After these two examples she goes on give us a delightful surprise: “I am your shadow.” My comment: to establish how differently people walk, April needs more than two examples. Why? Because ever since our ancestors learned to count “One, two, many,” humans have felt that two items make a couple, but three are needed to make a series. So I suggest that April add one more style of walking. Then, with the variety of walks fully suggested, April can pick one to focus on.

Missbookworm33 sent in a paragraph of dramatically colorful writing:

On a cold wintery night, in a small town the sky was midnight blue lit by only the full moon. Shutters creaking in the light breeze, crickets chirping, swishing of the leaves, cows mooing, people chattering away it all seemed normal. A curious traveler was wandering around the town and walked upon a massive Willow tree. He stared at it taking in every eerie inch, as he started to turn around and walk away someone came running through the bushes.  

The problem: the paragraph is much too long, 2034 words to be exact, without a single indentation, which means that unbroken text crowds the page. Writing is more speech than picture, but we do use our eyes to read, and when confronted by a page black with words, our eyes complain, “Give us the white space of indents, short paragraphs, blank spaces at the ends of sections.” An agent once sent me back film script saying, “You characters talk so much that your pages are too blankety-blank dark.”

I admire Laura’s plea for a green planet in Grass Roots Change, but this passage:

The few times I saw [environmental change] shift were when the people gave voice, and rose like seedlings from beneath the pavement. So I ask you to connect and speak out for what you treasure. Lend your voices and hands so that your little seeds may grow to mighty trees for future generations.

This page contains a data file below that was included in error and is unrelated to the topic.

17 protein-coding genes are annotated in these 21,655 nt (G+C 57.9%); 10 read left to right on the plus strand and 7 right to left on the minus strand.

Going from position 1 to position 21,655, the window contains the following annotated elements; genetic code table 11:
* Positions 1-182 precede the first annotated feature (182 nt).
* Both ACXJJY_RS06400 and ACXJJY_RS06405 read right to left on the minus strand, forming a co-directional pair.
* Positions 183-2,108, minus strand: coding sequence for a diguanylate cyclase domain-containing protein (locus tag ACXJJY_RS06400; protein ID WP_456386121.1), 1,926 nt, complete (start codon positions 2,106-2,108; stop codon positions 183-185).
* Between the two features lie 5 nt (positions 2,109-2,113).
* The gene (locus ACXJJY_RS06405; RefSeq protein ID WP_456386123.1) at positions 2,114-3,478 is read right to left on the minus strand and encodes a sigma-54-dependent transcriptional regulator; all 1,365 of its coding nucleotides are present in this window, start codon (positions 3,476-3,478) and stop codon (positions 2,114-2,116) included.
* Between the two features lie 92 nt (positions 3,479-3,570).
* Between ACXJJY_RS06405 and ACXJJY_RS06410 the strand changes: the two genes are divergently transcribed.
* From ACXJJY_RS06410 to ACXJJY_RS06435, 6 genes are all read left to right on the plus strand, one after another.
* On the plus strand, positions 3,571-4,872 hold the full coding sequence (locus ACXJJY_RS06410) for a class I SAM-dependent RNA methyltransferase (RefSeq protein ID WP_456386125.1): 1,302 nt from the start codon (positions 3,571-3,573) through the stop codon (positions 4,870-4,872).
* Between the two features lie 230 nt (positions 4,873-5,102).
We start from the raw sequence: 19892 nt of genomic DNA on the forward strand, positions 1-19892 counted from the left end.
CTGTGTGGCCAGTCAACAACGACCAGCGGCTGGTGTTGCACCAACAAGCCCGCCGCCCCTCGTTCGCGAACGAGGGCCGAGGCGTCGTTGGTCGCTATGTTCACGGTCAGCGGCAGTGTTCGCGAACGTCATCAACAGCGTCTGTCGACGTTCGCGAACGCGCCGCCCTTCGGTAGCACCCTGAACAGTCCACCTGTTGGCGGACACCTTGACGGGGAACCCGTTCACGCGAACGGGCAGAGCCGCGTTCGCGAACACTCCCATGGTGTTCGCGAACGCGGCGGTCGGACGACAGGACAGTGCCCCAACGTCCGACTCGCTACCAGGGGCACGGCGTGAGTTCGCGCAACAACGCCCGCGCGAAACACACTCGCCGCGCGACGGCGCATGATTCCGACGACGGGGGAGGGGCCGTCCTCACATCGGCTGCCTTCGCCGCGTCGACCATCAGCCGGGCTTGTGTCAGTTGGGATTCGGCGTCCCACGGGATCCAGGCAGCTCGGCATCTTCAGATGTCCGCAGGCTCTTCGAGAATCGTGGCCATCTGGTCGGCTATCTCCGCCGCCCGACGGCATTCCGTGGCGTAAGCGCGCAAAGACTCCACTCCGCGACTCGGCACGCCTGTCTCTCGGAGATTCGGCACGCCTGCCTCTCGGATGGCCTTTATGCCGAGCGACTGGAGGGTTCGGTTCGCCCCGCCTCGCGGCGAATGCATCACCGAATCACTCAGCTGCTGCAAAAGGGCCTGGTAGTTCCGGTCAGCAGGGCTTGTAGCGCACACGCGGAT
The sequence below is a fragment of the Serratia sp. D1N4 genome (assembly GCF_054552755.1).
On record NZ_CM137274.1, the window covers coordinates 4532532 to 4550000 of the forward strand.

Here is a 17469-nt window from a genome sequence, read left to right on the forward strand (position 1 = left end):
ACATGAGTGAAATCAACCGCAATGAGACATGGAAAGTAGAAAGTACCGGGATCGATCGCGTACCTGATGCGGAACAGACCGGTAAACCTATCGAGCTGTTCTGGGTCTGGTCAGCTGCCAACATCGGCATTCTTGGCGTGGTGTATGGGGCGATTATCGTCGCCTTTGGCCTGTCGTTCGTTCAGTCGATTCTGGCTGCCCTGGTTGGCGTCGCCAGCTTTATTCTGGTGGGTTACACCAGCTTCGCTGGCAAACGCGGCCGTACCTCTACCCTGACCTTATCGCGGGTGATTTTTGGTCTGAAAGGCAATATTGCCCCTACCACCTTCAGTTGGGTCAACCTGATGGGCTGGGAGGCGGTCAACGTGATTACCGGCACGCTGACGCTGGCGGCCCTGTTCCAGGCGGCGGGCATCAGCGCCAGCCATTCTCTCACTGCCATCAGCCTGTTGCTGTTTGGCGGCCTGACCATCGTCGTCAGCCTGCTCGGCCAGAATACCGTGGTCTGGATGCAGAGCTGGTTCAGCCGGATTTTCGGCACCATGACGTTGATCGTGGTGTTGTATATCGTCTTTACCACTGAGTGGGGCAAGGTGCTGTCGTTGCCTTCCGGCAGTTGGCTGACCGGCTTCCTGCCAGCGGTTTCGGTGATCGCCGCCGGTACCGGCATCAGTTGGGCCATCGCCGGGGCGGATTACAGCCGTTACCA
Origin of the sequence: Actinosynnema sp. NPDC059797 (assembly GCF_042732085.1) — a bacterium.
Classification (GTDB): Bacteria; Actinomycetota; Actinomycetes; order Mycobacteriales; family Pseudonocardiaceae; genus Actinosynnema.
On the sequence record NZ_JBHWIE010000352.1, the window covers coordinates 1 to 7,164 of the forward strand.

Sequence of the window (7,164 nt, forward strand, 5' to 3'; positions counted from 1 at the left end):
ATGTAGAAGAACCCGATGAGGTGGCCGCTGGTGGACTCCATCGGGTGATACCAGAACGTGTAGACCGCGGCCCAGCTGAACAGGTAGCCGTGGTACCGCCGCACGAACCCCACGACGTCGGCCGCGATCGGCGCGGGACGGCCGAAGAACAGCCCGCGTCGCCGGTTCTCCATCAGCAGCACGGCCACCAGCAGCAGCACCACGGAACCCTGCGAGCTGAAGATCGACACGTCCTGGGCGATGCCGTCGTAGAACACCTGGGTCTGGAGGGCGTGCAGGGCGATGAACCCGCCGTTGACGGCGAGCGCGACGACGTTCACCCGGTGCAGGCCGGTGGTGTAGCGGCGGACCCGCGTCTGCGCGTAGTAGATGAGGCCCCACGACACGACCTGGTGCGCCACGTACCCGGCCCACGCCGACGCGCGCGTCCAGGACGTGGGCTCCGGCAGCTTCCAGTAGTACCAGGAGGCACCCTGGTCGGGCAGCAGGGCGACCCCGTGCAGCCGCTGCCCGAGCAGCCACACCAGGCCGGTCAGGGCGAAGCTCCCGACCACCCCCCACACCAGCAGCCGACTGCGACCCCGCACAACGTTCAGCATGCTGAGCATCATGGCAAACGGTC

—while not exactly a mixed metaphor, tangles rising voices and seedlings growing through pavement. I say: pick the rising voices metaphor or the growing seeds metaphor and stick to it.

That’s all for this month folks! Keep writing, everybody! And if you’re feeling discouraged, let this from Deathlyhallows inspire you:

There is something purely captivating about a fresh start… perhaps an invisible magnetic force drawing you closer to a blank sheet of paper...A creamy ivory color spreads over its face, blank and unmarred by any graphite marks, clear space for you to start your work on. A world for you to imagine upon...  


About Michael

MICHAEL LYDON is a writer and musician who lives in New York City. Author of many books, among them Rock Folk, Boogie Lightning, Ray Charles: Man and Music, and Writing and Life. A founding editor of Rolling Stone, Lydon has written for many periodicals as well, the Atlantic Monthly, New York Times, and Village Voice.

He is also a songwriter and playwright and, with Ellen Mandel, has composed an opera, Passion in Pigskin. A Yale graduate, Lydon is a member of ASCAP, AFofM local 802, and on the faculty of St. John’s University.